Everybody experiences trance differently - it is a unique experience, but the client is always in control. In general a hypnotic trance is a pleasant, relaxing and tranquil experience. While hypnotised you will be aware of all physical sensations around you, perhaps even noticing sounds you wouldn't otherwise be aware of. After a traumatic incident such as a car accident or violent robbery, a subject under hypnosis may be able to recall with extreme accuracy, car numbers, details etc that their subconscious mind has remembered but their conscious mind has overlooked. When you are fully aware again you may be able to recall everything that happened while you were in your trance, depending how deep your trance was.

Remember way back to this morning when you were half awake and half asleep? You couldn't be bothered to wake yourself up properly but because you weren't really all the way deep down asleep you could appreciate all the comfortable feelings that go with being snuggled down in your bed. Well that's pretty much how it feels to be hypnotised. You're not asleep but you're not awake either. Hypnotherapy is rather like being in a daydream, it is a state called "trance". It might be a deep trance or it might only be a light trance. Whatever level you achieve it's absolutely the right level for you at that moment. With hypnosis there's no right or wrong way to experience it, there's just different ways and they're all good. Many people experience a trance like state while driving a car - the journey is often made on "automatic pilot" mode, the mind being totally occupied by other matters. How many times do you "switch off" in the middle of a boring conversation or lecture, and daydream?

How is Hypnotherapy different to other therapies?

Hypnotherapy is a brief strategic therapy - one that is aimed specifically at finding a resolution to your problem as quickly, safely and efficiently as possible. It is not a long drawn out method of solving a problem. A skilled hypnotherapist will have the ability during a case study to ascertain whether you need to regress back to find the root of the problem, or whether it is more applicable to use future progression techniques to change tomorrow.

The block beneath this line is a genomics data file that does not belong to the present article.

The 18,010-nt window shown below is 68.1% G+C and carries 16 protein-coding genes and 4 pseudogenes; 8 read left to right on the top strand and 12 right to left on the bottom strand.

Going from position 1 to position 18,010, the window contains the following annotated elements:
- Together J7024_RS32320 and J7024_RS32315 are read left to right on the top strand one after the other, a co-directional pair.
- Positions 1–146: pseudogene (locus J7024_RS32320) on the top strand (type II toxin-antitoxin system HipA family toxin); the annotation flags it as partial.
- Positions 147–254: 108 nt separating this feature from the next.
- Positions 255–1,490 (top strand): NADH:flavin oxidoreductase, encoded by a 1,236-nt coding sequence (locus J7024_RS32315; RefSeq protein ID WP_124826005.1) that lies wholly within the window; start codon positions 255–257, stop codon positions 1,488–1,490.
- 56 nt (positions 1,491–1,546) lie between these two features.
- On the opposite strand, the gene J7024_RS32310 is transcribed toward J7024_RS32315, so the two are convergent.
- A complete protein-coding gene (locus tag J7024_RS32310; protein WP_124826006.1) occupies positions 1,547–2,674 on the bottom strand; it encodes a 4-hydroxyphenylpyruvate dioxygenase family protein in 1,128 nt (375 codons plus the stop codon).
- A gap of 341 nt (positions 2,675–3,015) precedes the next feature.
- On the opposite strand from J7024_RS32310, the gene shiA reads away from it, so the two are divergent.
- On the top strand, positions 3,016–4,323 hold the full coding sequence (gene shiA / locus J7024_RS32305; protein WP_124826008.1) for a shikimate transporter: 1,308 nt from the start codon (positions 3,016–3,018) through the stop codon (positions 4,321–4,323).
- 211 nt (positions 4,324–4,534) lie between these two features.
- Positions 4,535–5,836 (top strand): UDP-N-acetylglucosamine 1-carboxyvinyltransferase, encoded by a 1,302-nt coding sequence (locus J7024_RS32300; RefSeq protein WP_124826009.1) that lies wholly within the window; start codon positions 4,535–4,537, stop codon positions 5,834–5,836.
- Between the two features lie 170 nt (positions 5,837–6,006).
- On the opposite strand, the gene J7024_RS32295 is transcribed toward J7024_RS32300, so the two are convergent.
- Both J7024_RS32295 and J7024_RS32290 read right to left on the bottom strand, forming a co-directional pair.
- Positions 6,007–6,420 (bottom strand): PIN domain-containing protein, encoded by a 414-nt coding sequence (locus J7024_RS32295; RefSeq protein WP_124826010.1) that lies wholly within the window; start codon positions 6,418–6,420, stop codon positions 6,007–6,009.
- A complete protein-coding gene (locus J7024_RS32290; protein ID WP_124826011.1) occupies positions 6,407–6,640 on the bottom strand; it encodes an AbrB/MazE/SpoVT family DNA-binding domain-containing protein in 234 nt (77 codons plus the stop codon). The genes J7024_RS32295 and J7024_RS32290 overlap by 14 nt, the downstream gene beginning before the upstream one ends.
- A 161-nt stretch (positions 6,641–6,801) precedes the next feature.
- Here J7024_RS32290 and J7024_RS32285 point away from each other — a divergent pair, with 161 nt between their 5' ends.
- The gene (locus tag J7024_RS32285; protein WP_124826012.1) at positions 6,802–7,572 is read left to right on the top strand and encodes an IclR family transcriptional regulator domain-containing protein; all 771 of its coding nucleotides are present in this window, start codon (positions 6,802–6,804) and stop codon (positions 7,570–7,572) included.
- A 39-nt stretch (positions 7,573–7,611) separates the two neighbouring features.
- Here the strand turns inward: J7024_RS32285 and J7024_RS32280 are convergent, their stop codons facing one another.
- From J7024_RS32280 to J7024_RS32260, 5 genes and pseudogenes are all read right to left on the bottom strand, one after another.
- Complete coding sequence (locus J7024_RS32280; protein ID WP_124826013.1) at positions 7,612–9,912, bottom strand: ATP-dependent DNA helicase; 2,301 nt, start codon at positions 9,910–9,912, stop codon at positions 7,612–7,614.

Hypnotherapy utilises hypnosis, a state of altered consciousness in which the therapist can help you to access the deeper levels of awareness, to which you are usually oblivious in your normal day-to-day functioning. More often than not, what you are experiencing as a problem, whether emotional, psychological or psychosomatic (i.e. actually producing physical symptoms) is only a surface EFFECT of a deeper underlying mental/emotional CAUSE. It is at these deeper levels of consciousness that we as hypnotherapists work with you, to bring about change in the way you feel, think and behave. A skilled hypnotherapist will always work with your co-operation and in the most caring and nurturing manner.

Does everyone respond to hypnotherapy?

According to the British Society of Clinical Hypnosis (BSCH), it is estimated that 85% of people will respond at some level to clinical hypnotherapy. Some individuals are more likely to respond to hypnotherapy than others and having confidence in the technique helps. Believing change from hypnotherapy is possible is important and if an individual is personally motivated to change, hypnosis is often more likely than if the individual relies completely on their hypnotherapist and doubts whether they have the ability to access their subconscious and make changes happen.
It is important to recognise that it is not possible to hypnotise an individual against their will, and even if an individual is hypnotised, they can reject any suggestion that is not beneficial to them. Hypnotherapy is therefore natural and safe, with no harmful side effects.